India has access to yield-boosting GMO crops, so why aren’t farmers allowed to grow them?

, | | June 26, 2020
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This article or excerpt is included in the GLP’s daily curated selection of ideologically diverse news, opinion and analysis of biotechnology innovation.

[India’s] Genetic Engineering Appraisal Committee …. had first approved GM food crop Bt brinjal in 2009 after a nine-year-long trial. However, the Minister of Environment and Forests (MoEF), based on public consultations, imposed a moratorium on the release of Bt brinjal. It has been a decade since and we are still in a regulatory log jam.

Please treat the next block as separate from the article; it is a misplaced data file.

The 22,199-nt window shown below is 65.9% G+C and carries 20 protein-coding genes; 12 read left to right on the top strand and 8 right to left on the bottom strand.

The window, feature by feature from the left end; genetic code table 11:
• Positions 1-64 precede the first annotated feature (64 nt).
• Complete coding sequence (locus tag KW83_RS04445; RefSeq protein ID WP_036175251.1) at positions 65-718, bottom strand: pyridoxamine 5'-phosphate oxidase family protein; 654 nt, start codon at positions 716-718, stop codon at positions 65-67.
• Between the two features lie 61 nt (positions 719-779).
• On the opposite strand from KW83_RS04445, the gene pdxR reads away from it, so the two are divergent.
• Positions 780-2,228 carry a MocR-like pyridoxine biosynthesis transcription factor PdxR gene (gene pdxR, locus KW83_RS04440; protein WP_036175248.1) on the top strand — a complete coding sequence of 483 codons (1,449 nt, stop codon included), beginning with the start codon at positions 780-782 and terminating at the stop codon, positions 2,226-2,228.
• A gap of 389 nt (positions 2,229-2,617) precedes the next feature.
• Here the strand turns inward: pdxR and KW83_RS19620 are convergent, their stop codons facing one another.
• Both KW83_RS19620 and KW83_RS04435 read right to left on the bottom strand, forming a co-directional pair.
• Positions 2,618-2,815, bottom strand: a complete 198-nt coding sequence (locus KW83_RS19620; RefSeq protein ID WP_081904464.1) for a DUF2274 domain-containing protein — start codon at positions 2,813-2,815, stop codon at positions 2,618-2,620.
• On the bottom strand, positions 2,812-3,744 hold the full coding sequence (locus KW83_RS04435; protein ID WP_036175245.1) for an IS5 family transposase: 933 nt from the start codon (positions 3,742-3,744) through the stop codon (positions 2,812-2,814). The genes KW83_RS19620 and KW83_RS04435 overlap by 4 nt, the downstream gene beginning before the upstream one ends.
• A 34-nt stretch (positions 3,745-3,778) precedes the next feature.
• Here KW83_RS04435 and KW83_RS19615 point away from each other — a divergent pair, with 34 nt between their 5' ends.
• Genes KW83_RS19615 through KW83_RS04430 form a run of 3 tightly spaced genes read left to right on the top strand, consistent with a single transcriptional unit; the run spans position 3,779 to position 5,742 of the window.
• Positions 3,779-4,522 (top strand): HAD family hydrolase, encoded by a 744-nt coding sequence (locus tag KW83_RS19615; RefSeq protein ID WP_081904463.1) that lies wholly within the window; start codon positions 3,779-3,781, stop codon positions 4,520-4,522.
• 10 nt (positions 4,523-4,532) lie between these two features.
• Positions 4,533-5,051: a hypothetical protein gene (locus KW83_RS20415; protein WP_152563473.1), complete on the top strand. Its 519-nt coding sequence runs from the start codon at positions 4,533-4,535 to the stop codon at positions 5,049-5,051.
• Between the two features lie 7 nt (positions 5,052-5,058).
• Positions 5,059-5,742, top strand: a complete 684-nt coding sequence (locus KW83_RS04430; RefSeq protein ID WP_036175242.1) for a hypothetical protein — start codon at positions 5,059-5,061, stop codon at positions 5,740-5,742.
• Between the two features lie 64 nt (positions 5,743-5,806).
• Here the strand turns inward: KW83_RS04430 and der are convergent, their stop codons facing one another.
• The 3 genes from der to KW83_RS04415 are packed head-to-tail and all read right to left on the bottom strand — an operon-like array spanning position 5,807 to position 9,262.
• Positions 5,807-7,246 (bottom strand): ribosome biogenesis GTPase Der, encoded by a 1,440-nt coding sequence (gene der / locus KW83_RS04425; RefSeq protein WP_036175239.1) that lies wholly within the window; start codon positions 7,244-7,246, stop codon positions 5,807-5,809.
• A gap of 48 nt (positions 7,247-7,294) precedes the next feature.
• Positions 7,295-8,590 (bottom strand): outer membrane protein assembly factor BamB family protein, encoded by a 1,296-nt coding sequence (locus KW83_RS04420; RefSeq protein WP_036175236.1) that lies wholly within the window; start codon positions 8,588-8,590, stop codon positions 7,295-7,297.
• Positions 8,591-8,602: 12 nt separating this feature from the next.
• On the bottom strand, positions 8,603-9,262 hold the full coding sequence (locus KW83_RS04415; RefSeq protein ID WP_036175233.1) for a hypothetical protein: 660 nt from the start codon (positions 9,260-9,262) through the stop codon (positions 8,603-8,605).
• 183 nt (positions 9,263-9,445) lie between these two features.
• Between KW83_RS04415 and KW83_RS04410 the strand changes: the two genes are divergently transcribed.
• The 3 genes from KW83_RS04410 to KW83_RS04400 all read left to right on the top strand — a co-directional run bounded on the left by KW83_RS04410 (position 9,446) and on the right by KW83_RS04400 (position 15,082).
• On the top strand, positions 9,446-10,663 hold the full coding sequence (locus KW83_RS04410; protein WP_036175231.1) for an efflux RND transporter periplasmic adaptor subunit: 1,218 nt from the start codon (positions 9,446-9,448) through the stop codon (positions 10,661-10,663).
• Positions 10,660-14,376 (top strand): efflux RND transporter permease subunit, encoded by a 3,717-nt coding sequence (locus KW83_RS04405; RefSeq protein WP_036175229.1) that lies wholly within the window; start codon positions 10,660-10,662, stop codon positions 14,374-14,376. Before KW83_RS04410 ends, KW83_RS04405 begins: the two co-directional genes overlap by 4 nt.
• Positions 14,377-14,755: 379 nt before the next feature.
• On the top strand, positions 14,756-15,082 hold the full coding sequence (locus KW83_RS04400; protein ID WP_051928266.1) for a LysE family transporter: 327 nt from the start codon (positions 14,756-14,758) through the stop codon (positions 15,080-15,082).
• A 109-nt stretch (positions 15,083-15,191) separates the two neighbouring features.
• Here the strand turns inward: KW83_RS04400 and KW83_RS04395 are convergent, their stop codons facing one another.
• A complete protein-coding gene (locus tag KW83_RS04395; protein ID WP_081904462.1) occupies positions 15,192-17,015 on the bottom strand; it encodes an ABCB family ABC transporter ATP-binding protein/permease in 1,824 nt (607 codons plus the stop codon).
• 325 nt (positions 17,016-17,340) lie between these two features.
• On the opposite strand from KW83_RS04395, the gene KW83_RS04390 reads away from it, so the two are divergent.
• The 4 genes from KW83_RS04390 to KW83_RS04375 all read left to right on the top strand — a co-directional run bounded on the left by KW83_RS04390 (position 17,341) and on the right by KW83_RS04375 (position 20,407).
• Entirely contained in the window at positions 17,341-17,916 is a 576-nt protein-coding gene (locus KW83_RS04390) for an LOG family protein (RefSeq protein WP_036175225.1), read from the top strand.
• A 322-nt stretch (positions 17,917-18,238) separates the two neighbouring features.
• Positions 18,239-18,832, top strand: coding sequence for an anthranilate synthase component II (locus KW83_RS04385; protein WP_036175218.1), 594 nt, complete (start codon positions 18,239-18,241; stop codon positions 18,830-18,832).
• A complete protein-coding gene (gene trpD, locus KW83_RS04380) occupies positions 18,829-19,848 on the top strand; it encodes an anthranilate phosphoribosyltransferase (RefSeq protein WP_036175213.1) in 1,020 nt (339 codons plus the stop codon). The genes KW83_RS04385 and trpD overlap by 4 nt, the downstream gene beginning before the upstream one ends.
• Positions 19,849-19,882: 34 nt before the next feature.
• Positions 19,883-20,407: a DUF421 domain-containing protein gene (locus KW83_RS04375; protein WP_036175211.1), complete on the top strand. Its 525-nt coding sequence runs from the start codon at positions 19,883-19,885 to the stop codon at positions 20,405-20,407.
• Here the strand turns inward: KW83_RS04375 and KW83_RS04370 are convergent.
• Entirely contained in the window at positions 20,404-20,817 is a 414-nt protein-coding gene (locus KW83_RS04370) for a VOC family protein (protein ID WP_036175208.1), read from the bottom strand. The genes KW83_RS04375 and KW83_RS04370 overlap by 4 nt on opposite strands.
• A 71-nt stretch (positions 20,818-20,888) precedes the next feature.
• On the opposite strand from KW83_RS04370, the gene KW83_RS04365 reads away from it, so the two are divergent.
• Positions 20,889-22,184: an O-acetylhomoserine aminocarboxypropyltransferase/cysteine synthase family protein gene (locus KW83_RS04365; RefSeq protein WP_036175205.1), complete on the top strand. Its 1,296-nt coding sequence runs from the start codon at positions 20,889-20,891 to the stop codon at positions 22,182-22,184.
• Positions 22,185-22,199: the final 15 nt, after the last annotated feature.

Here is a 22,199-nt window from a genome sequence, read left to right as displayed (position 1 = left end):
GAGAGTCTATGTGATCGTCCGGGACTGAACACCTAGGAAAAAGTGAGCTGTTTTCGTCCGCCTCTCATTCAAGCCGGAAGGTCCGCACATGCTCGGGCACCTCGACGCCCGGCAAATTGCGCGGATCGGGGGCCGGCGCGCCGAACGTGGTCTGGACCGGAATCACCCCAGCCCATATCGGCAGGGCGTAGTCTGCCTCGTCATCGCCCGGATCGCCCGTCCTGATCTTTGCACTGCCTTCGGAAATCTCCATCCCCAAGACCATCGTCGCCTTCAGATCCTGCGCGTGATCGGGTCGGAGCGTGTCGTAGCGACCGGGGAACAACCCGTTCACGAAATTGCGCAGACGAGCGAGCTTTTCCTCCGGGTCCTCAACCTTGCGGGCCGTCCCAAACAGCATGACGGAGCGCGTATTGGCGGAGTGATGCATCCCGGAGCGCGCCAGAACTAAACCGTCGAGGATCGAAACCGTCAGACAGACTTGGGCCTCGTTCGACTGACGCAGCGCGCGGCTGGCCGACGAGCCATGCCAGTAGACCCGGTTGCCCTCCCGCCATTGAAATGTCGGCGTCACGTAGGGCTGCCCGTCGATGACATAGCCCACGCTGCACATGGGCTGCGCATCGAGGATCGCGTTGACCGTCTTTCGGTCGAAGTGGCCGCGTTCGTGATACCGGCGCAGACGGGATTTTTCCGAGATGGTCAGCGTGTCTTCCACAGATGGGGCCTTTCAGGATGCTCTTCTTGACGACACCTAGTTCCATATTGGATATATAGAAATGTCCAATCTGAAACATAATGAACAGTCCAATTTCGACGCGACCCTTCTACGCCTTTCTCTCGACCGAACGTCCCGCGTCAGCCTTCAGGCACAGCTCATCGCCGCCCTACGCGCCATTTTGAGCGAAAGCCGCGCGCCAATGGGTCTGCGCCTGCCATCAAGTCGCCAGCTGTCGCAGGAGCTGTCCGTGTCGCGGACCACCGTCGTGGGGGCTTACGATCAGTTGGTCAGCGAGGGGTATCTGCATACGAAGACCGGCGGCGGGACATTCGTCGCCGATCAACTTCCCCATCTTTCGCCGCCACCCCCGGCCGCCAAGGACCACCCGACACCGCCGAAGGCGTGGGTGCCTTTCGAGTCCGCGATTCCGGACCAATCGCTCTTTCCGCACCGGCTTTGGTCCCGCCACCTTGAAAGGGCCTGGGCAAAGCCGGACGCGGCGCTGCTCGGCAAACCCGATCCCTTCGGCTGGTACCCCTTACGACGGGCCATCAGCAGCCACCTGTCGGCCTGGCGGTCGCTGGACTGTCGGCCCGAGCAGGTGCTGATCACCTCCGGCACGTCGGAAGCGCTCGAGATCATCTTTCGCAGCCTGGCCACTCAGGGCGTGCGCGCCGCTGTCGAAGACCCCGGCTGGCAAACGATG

As a result of the government’s indecisiveness, GM technology developers have been side-lined …. The approval for the transgenic mustard, developed by Deepak Pental, who invented GM mustard in India, has come to a standstill. DHM-11 got clearance from the GEAC in 2017, but then environment minister, Dr Harsh Vardhan sent it back to GEAC for reconsideration.

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The Biotechnology Regulatory Authority of India Bill, 2013 envisages establishment of an independent authority — the Biotechnology Regulatory Authority of India (BRAI) — for the regulation of organisms and products of modern biotechnology.

However, the bill was met with strong opposition by anti-GMO activists presenting it as attempts to lower the bar for approvals. To have an independent regulator is not inherently a pro or anti-GM move, but rather a call for a coherent, predictable, and transparent framework that can rise above the current whirling, high-pitched debate.

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